I keep hearing that many in-house editors are losing their jobs, piling more work on those that remain. As a result, with less time and energy to spend on each book, editors are only choosing those that are pretty much perfect already. Did you see this happening before you went freelance? And at what point do you think an author should consider hiring a freelance editor to whip his/her work into shape?

Wilfred Bereswill said...

Thanks Kristen. My adventure with a freelance editor on my first book was eye-opening. I was in that place with my first attempt at writing that I didn't know if I had 300 pages of crap or 300 pages of something that I could work with. An author friend gave me name of her freelance editor and I sent 150 pages.

I learned a LOT about writing during the phone call that ensued.

She called me back a few days later and asked if I was mad at her. She said her husband overheard the conversation and told her that she was way too mean and that I surely hated her.

My response was, "While nice to hear, all the praise in the world doesn't make the novel any better."

Thanks for stopping by. I recognize a lot of those authors on your website.

Jennie Bentley said...

Welcome to the Stiffs, Kristen; thanks for being willing to share your insight and experience!

Editing is definitely a much different animal than writing, and absolutely, I think it's something that comes naturally to some people, coupled with them having read A LOT of books and manuscripts. Being able to really hear that rhythm, I guess... I'm lucky enough to have good editors at my publishing houses, along with an agent who's fantastic when it comes to polishing a manuscript.

Kristen Weber said...

Thanks so much for the warm welcome everyone!

Annette, while there may be some editors and even agents who only want work with a manuscript that is close to "perfect", there are still plenty of editors willing and eager to get in there and help an author and their manuscript reach their full potential. I think it is less about how much work a manuscript needs and more about whether it captures someone's eye. I was always happy to edit something I loved no matter how much work was needed but you really need that passion to want to dive in.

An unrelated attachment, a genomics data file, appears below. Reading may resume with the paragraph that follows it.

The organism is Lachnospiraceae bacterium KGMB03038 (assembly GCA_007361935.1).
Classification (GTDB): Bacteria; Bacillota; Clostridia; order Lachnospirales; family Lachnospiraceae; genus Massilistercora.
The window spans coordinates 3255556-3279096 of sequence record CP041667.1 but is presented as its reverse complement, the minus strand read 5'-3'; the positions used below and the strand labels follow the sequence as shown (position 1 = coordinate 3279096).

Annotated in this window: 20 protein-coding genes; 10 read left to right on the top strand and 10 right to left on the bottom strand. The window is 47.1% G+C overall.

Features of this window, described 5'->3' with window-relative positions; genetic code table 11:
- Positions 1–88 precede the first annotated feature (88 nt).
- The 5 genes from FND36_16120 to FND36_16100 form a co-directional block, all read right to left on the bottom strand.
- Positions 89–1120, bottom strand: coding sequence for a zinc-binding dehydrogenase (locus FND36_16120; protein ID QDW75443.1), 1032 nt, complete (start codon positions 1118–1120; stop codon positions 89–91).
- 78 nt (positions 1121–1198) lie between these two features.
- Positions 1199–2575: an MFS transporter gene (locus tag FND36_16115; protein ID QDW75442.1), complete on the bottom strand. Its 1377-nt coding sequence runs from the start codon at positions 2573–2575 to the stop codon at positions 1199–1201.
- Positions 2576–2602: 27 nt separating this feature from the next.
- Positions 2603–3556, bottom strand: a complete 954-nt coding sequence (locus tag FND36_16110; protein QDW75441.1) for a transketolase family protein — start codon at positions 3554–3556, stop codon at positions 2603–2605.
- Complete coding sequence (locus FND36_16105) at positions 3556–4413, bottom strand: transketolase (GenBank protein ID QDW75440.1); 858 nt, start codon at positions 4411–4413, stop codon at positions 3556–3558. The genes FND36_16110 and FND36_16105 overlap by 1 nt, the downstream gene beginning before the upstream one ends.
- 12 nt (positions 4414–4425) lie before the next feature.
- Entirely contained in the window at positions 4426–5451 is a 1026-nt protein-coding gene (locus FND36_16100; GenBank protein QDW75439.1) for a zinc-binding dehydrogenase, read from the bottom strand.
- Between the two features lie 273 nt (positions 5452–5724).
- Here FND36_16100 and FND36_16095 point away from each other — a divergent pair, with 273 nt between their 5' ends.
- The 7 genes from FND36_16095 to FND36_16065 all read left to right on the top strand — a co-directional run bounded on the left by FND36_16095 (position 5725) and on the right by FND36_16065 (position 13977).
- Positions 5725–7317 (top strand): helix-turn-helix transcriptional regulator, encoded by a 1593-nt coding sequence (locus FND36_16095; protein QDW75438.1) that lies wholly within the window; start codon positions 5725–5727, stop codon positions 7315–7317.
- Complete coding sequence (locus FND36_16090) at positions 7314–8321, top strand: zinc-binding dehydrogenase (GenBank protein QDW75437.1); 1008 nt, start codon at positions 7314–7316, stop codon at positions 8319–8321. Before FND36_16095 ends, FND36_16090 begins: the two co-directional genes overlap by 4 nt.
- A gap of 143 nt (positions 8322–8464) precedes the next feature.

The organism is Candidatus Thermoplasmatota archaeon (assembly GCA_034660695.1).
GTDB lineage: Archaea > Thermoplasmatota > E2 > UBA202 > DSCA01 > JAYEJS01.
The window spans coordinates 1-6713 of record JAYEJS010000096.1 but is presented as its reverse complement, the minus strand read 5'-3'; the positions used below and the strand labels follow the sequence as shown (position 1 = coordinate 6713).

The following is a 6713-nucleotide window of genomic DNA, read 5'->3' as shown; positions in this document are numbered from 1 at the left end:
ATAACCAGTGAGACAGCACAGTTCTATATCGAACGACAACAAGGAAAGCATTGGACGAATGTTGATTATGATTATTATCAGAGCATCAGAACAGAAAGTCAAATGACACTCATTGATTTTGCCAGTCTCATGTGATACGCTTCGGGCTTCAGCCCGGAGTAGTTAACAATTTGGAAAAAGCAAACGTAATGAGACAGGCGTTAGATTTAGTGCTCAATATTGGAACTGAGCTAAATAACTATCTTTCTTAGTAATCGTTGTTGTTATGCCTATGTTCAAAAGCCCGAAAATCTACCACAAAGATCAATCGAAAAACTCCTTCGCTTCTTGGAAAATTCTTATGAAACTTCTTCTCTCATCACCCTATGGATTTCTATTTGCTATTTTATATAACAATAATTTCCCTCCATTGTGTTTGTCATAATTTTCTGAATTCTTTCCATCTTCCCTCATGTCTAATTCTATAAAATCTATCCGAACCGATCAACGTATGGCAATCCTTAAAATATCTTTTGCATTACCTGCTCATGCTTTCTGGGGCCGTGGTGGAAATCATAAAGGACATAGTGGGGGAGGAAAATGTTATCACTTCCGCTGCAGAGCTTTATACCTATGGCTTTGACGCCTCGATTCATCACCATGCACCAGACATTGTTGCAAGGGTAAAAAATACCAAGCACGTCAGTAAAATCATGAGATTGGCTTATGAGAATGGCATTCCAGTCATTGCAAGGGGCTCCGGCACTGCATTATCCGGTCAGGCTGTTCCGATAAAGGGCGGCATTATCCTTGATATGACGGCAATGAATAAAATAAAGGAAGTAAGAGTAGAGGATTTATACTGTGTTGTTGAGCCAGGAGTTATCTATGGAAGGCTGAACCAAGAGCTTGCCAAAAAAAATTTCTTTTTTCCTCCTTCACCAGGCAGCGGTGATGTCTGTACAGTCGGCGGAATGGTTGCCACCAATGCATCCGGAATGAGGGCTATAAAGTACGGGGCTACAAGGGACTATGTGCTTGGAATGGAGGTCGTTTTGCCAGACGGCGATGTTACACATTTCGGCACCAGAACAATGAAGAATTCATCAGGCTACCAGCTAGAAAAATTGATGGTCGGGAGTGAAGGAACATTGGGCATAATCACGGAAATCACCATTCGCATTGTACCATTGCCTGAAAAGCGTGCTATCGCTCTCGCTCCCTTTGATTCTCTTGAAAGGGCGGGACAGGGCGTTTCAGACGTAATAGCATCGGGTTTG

And I don't think it ever hurts anyone to get a professional read on a manuscript before they start the submission process, especially if you don't have any other trusted readers. But you should really consider one if you're getting the same kind of vague rejections from agents across the board - a professional edit can help you pinpoint what problem agents are seeing.

And Wilfred, how funny! I always try to be as nice as possible, but my husband is a TV writer and he gets very straightforward notes and rarely any compliments. So I also have him over my shoulder reminding me to be even nicer!

Anonymous said...

Kristen is indeed nice. And gentle, but firm.

I hired her with one goal in mind: I wanted to enter the SMP/Malice contest.

Because of time, I reluctantly left my critique group so I could focus on my wip after getting Kristen's editorial letter.

Because of setbacks, I missed my deadline. So, my new goal is to implement Kristen's suggestions and get this sucker out to agents.

Again, I highly recommend Kristen if you're looking for professional help with your manuscript!

Paula Matter

Annette said...

Paula, I'm so sorry you missed that deadline. Crossing my fingers for you agent search!